From the Editor - Cemil Özyurt
Since David Paterson became governor, New York State has faced enormous political challenges, from the state’s budget gap of more than $4 billion to the state’s worst fiscal crisis since the mid-1970s.
In his first speech as Governor, on March 17, 2008, one of the crucial issues on which Governor Paterson led the charge for New York’s future was the putting forth of a statewide renewable energy strategy to harness the power of the sun and wind.
To accomplish his strategy, Governor Paterson pays a great deal of attention to New York State’s lag behind other regions. Under Governor Paterson’s leadership, Albany, Buffalo and Niagara Falls met with the largest foreign trade mission in New York's history, 60 representatives from 39 different countries. Another trade delegation will be visiting Long Island next fall.
To make New York more open to foreign-based companies, Governor Paterson desires to bring more international companies to New York State and he wants to welcome more Turkish companies to New York State as well.
New York State is not only important for Turkish companies for doing business, but also a good market for Turkish students. As Governor Paterson stressed, the State University of New York has a very strong relationship with Turkish universities and 1700 Turkish students are studying at SUNY campuses. The Turkish students alone who study at SUNY contribute approximately $50 million to the New York State economy yearly.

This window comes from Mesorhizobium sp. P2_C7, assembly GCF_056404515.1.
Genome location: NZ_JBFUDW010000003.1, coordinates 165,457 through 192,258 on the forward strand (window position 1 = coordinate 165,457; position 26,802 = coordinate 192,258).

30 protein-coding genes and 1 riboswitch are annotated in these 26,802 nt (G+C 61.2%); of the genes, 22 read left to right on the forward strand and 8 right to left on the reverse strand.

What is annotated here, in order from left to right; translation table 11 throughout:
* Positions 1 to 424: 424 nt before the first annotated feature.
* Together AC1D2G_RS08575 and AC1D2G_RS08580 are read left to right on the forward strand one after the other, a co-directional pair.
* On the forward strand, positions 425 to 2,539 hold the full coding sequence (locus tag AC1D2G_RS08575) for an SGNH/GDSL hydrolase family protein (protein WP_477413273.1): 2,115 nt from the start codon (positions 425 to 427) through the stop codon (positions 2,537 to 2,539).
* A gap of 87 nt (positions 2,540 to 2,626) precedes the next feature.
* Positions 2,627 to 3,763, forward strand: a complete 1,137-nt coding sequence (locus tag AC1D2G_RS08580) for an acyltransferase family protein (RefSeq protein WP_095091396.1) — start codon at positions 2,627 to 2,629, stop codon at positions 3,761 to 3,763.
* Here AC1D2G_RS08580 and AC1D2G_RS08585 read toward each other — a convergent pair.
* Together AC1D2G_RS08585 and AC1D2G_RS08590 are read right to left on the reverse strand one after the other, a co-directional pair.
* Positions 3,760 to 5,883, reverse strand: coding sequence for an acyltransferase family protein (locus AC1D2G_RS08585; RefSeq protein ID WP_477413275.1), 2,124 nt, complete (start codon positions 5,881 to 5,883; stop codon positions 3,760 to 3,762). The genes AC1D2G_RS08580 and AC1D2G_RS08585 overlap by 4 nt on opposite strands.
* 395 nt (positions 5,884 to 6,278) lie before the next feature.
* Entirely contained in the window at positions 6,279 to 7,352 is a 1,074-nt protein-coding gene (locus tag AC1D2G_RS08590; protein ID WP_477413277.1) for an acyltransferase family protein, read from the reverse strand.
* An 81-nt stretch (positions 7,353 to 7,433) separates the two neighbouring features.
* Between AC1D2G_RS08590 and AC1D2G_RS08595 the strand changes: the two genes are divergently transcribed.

According to the Open Doors report published annually by the Institute of International Education (IIE), in the 2007/08 academic year, the number of students from Turkey, the eighth leading sender, increased by 5% from the previous year, to 12,030. Every year, Turkish students contribute an estimated $335 – $350 million to the U.S. economy.
Due to the business and educational potential of Turkey, the relation between Turkey and New York States keep growing warmer. Last January, Governor Paterson sent his senior advisor for international commerce, Sam Natapoff, to Adana, Turkey to explore its business potential. Governor Paterson has long been aware of the importance of Turkey’s business potential, but this needs to be improved upon by Turkish organizations and businesses.
As you may have read on the previous page, Governor Paterson wrote an open letter to Turkish investors in which he stated, “Our links with Turkey are strong and long-standing. We work closely with the Turkish Consulate in New York City to help new Turkish firms succeed here.”
I believe that this issue, which is supported by Governor Paterson, Zafer Caglayan, the State Minister of Turkey, and many strong Turkish associations, is a very important step for business relations between Turkey and New York State. In the future, the relations have to be built up by the state officials on both sides as well as leaders of business organizations. I am sure both parties will greatly benefit from a closer relationship in ways that right now they may not even imagine. The possibilities are nearly limitless, and the future looks bright.
Last modified onSaturday, 06 May 2017 10:07